‘Carnivore’- Body Count
Ice-T’s thrash metal band, once a great one-off joke that thrilled a Lollapalooza audience in the ’90s, quickly turned into a reliable metal outfit that has now endured for almost 30 years, and they’re back again. The follow up to 2017’s ‘Bloodlust’ (one of the albums that made my fuckin’ year that year) follows much the same route as its predecessor. The album opens with the title track; Ice-T identifies himself as the subject at the center of the song, seemingly giving a drive-by flip off to all of the reasons he shouldn’t be here today. But he is. And thank God for that, because who else tells truth to the issue of police brutality like he does again on this album on the following track, ‘Point the Finger’? “The fuckin’ badge is the biggest gang we’ve ever had”, word. And the band means it, too. The metal chops this album boasts are quite impressive. From a technical standpoint, BC has become a much more musically accomplished band over the years (take that for what it’s worth).
But unlike its predecessor, this album begins to weigh down on its second half. After a cover of Motörhead’s ‘Ace of Spades’, which is fair enough, even if it’s a bit of a moot point, the album starts to reveal the fact that it’s top heavy. The 2020 update of Ice’s solo hip hop single “Colors” is representative of this. Not because it’s bad, on the contrary, but because it exposes many of the holes in this album’s foundation, namely, the fact that there’s less focus and direction here than on ‘Bloodlust’. And for God’s sake, Ice, the next time you decide to write a sentimental track like ‘When I’m Gone’, choose anyone but Amy Lee to guest on it with you. But your intentions are pure in the gesture, and you earn points for that. Thankfully, the album does close out on a highlight, ‘The Hate is Real’. “Love ain’t always fake but I don’t trust it/Hate will have you killed and won’t discuss it”. Ice has been around the block more than his share of times and he’s had his head on the whole time.
It turns out that the fact the band decided to take this album on the same route as ‘Bloodlust’ hurt it in the long run. Not because that’s a bad route to go. But because ‘Bloodlust’ was so damn close to perfection that it was unlikely to ever be outdone. You won’t find anything on this album that comes close to eclipsing the righteous onslaught of ‘No Lives Matter’ or ‘Black Hoodie’. Nevertheless, the first half of this album is so good that it encourages forgiveness for some of the second half’s shortcomings. Body Count’s in the house, muthafucka. And even though this album is nowhere near as strong as its predecessor, it still has a few solid standout tracks that reveal why they’re a band that has gone on to tread the terrain much longer than they were initially supposed to.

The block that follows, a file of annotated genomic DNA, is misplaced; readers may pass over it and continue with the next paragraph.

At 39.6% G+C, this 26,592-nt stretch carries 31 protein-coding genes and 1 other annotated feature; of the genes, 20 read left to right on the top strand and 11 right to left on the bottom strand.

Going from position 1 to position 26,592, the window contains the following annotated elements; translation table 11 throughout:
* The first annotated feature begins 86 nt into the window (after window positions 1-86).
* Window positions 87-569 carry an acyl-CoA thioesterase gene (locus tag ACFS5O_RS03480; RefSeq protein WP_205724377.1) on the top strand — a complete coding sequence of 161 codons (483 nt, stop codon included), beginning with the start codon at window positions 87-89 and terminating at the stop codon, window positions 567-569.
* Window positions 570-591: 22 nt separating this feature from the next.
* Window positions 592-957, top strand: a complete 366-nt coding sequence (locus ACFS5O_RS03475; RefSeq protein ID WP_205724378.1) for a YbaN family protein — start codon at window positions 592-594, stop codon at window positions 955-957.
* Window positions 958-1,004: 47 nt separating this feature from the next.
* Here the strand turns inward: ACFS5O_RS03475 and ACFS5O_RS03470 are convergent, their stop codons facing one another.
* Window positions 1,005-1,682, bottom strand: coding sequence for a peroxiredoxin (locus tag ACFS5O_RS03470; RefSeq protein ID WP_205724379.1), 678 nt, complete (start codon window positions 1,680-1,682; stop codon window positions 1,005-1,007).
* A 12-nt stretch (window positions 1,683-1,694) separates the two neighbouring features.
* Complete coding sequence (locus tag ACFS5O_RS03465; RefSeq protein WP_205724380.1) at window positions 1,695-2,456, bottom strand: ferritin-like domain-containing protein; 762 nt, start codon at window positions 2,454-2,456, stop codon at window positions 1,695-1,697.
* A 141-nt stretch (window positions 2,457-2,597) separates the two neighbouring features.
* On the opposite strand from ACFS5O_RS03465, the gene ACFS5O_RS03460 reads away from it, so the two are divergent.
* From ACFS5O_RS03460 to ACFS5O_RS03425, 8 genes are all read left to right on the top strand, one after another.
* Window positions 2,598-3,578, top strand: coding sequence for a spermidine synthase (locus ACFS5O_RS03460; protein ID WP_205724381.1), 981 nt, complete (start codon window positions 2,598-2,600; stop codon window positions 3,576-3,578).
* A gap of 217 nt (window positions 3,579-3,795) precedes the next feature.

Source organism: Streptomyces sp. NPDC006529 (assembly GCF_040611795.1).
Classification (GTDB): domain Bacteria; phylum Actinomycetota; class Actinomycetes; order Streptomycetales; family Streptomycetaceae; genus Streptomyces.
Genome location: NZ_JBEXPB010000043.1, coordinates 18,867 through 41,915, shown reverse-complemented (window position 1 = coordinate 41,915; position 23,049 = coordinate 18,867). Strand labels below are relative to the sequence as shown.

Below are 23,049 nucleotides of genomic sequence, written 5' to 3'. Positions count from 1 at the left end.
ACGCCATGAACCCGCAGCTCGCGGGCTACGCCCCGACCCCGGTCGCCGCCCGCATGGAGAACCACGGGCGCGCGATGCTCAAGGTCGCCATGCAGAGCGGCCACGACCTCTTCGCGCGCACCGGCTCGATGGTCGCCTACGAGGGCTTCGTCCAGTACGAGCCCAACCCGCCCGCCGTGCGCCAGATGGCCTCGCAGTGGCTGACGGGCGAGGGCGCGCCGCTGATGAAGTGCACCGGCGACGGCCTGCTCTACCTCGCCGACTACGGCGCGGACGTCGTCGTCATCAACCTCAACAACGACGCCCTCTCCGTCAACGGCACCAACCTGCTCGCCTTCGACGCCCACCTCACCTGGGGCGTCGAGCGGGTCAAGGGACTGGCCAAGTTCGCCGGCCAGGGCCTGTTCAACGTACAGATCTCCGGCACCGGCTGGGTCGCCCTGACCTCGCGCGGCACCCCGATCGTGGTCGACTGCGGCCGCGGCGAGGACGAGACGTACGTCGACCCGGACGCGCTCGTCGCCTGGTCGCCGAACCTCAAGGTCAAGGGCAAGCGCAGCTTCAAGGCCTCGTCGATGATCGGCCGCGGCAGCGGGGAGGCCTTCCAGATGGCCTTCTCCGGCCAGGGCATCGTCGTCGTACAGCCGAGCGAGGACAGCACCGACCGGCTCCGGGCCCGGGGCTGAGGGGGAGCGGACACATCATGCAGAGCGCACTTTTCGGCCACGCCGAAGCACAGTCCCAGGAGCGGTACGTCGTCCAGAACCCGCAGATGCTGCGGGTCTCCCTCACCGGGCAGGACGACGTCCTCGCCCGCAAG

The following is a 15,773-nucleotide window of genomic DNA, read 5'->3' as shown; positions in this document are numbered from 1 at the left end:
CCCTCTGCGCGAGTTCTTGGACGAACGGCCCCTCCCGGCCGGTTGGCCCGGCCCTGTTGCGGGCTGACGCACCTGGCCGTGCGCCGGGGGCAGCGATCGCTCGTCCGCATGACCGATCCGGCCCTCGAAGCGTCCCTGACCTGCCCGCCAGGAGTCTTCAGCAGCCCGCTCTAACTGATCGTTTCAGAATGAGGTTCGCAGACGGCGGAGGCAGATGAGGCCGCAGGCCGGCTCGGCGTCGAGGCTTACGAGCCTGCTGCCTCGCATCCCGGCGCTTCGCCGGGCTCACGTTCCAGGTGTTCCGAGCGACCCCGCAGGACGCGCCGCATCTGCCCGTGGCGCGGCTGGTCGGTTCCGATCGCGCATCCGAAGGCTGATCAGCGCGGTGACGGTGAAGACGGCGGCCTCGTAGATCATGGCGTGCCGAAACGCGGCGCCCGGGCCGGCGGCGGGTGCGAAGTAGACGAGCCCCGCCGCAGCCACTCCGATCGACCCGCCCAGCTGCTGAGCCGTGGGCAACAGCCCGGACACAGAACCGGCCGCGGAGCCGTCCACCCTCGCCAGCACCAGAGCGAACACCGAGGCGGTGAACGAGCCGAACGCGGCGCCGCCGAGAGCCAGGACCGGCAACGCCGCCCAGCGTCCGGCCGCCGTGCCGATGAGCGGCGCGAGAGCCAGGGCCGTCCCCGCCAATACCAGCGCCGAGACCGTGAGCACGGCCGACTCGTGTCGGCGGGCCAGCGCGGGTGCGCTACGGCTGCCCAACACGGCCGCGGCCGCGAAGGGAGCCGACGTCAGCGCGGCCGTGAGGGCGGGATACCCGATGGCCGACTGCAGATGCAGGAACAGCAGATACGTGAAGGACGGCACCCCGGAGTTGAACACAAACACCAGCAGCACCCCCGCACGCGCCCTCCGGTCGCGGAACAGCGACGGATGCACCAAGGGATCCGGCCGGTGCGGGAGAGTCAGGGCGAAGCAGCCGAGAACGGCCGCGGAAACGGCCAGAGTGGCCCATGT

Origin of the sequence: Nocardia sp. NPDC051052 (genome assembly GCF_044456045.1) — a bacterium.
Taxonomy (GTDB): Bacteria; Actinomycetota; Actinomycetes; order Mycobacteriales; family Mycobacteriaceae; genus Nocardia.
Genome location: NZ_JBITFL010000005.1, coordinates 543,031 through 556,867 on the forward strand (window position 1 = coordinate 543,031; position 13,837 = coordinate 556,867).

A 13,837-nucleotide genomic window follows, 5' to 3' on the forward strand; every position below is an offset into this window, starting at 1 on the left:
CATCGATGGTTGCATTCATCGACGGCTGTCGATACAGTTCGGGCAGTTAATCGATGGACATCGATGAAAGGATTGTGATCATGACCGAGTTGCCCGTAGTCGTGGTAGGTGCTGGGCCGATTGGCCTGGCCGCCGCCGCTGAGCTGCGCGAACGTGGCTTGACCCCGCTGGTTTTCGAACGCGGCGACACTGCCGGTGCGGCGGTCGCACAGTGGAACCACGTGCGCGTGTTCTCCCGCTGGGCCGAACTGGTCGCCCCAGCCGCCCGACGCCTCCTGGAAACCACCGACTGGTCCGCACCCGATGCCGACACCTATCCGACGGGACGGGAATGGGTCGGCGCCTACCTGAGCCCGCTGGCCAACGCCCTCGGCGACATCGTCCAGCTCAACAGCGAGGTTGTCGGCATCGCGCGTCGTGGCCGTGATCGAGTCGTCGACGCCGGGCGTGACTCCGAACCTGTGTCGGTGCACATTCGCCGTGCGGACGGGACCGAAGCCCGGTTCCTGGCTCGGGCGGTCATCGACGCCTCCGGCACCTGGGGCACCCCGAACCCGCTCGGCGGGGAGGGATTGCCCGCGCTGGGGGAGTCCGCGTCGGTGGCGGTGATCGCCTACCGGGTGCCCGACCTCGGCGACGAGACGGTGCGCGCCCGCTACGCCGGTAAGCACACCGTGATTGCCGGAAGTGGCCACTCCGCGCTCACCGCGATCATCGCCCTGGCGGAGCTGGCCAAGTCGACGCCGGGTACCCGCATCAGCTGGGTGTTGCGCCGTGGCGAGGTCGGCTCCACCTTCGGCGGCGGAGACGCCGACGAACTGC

‘I am Not a Dog on a Chain’- Morrissey
The king of all things melancholy in alternative rock is back with his latest collection of sap songs to capitalize on the media attention he’s received from several offhanded comments he’s made in the last couple of years. His previous album, 2017’s ‘Low in High School’, was very successful at reaching for the heights of Morrissey’s powers. When he’s at his best, his lyricism is tough not to have an emotional stake in; both for those of us who like him, and those who can’t stand him. But this album only has small pieces of what makes up the best of Morrissey. The opening track, ‘Jim Jim Falls’, is one of these pieces. “At Jim Jim Falls I fooled and fell/If I were you I’d stick to my own canoe” isn’t exactly the strongest lyric he’s ever penned, but it’s his voice, much like a fine wine that gets better with age, that carries it through in spite of itself.
The only other standout track on this album is ‘Bobby, Don’t You Think They Know?’, which features former Motown artist Thelma Houston. “Aren’t you tired of pretending?/I know you’re tortured down below” is a lyric that hearkens back to the days of the Smiths and the voice is just marvelous once again. But the issue I have with this album is the way that Morrissey has approached slinging his usual venomous tongue. His deliberateness in aiming specifically at the criticism thrown at him tends to come off as vindictive at the expense of being completely clear. It saddens me to conclude this, seeing as I’ve stood by Morrissey throughout most of his media missteps of late, and I’d like to believe that he’s capable of making art through a clearer lens than this.
When he’s at this best, Morrissey’s wit is aimed at criticizing our societal ailments that need it most; most notably Thatcherism in the ’80s. And he was once the idolized anti-rock star rock star trope that has now been written about more than the Beatles. But sadly, this album has little of that. The title track, for instance, is a total bore. And all of the tracks that follow meet the same fate. Making an album purely out of spite definitely isn’t something that has rewarded Morrissey on this album. And as a fan, it disappoints me that he’s taken a trip down this path. I still believe in him as a person; I think his intentions are pure, despite all of the evidence that suggests they’re not. And it isn’t at all that he doesn’t still have great albums in him, because he proved that he does just three short years ago. But he’s going to have to find a way to pull himself together, because his top-notch vocal performances can’t carry him through on their own. Even though they do knock up this album’s grade a bit on their own.